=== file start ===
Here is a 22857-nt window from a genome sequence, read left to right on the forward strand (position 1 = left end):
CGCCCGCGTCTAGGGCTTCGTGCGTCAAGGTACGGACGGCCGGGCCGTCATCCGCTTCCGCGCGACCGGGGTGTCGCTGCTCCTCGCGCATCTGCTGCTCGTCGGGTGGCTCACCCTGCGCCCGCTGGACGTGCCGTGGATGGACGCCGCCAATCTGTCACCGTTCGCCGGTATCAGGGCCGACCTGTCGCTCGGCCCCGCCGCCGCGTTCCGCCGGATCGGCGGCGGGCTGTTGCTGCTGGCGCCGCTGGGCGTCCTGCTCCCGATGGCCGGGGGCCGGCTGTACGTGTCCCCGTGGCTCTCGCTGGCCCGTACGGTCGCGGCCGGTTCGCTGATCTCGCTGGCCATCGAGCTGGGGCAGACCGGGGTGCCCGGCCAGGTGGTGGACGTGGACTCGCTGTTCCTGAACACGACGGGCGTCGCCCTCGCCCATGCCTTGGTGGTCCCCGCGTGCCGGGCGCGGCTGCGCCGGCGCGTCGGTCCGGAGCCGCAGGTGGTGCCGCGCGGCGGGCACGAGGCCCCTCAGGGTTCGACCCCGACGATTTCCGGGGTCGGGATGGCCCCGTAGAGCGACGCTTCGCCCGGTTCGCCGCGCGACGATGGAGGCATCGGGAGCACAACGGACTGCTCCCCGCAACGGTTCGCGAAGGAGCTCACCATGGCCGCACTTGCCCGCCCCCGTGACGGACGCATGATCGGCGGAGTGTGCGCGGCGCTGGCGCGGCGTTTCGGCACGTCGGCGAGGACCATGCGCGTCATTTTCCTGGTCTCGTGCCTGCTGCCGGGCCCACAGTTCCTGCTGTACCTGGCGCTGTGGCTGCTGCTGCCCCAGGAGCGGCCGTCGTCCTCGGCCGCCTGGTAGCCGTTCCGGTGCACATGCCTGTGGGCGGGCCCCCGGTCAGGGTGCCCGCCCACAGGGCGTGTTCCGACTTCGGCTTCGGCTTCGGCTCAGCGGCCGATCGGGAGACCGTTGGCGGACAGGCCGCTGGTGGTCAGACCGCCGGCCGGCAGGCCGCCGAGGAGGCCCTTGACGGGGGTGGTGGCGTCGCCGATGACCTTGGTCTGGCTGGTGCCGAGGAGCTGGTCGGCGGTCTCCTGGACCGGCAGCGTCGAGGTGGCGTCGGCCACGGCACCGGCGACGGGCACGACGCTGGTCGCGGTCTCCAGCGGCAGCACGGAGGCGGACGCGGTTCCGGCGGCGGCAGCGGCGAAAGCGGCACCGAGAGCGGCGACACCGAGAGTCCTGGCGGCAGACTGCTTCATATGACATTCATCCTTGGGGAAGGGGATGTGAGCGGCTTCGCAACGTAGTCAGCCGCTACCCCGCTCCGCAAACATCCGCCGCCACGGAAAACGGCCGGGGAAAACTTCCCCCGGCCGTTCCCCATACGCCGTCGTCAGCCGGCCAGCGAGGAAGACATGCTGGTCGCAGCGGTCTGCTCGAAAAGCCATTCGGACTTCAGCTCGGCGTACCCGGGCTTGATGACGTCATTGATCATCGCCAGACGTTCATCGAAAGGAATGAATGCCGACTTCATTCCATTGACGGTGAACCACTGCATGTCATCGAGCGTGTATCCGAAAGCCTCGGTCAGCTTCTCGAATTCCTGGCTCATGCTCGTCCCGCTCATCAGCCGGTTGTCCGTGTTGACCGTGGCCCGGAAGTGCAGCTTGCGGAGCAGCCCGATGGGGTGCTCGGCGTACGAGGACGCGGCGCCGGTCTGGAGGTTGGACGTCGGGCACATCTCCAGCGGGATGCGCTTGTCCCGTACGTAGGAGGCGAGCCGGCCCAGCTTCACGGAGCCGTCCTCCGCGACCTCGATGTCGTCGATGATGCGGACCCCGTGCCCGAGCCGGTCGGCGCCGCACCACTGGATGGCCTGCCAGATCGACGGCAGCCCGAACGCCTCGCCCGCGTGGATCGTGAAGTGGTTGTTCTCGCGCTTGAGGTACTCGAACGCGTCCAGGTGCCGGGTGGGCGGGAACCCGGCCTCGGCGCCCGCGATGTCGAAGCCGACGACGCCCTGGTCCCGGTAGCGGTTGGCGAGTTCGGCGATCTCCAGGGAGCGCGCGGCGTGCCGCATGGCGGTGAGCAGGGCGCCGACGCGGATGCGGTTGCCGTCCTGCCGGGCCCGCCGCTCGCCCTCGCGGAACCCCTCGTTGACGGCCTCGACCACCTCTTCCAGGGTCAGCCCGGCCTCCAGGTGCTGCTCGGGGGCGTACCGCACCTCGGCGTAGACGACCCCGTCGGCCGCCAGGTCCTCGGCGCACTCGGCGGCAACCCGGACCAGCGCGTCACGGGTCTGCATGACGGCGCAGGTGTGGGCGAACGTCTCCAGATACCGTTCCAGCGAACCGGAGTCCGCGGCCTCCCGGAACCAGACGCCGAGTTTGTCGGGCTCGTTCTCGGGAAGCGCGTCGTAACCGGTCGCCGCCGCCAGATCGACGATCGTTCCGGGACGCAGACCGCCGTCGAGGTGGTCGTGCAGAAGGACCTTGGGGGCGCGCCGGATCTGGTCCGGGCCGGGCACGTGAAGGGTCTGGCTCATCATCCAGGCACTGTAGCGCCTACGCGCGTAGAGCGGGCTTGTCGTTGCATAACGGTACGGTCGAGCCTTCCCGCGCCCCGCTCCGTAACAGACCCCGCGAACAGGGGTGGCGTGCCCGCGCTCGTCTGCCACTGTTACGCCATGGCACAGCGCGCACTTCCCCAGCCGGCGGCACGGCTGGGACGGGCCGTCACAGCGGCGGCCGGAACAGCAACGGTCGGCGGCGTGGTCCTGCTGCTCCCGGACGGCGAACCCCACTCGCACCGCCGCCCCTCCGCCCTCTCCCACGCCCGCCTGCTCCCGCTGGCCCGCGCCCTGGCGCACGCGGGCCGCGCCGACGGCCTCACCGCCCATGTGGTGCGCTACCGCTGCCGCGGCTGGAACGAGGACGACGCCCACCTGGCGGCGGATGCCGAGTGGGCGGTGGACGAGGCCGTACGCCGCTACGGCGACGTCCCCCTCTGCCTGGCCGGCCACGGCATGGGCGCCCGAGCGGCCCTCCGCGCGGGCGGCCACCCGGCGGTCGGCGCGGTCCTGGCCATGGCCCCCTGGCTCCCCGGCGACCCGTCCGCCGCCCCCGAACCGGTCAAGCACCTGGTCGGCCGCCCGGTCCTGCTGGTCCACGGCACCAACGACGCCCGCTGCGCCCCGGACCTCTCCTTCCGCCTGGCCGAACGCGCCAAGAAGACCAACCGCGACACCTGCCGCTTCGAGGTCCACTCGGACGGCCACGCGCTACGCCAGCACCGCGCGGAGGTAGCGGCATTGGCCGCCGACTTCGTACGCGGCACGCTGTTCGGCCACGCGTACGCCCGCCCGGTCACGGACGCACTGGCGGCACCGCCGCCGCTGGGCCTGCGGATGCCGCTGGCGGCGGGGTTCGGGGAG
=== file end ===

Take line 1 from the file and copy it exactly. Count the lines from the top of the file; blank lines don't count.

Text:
Here is a 22857-nt window from a genome sequence, read left to right on the forward strand (position 1 = left end):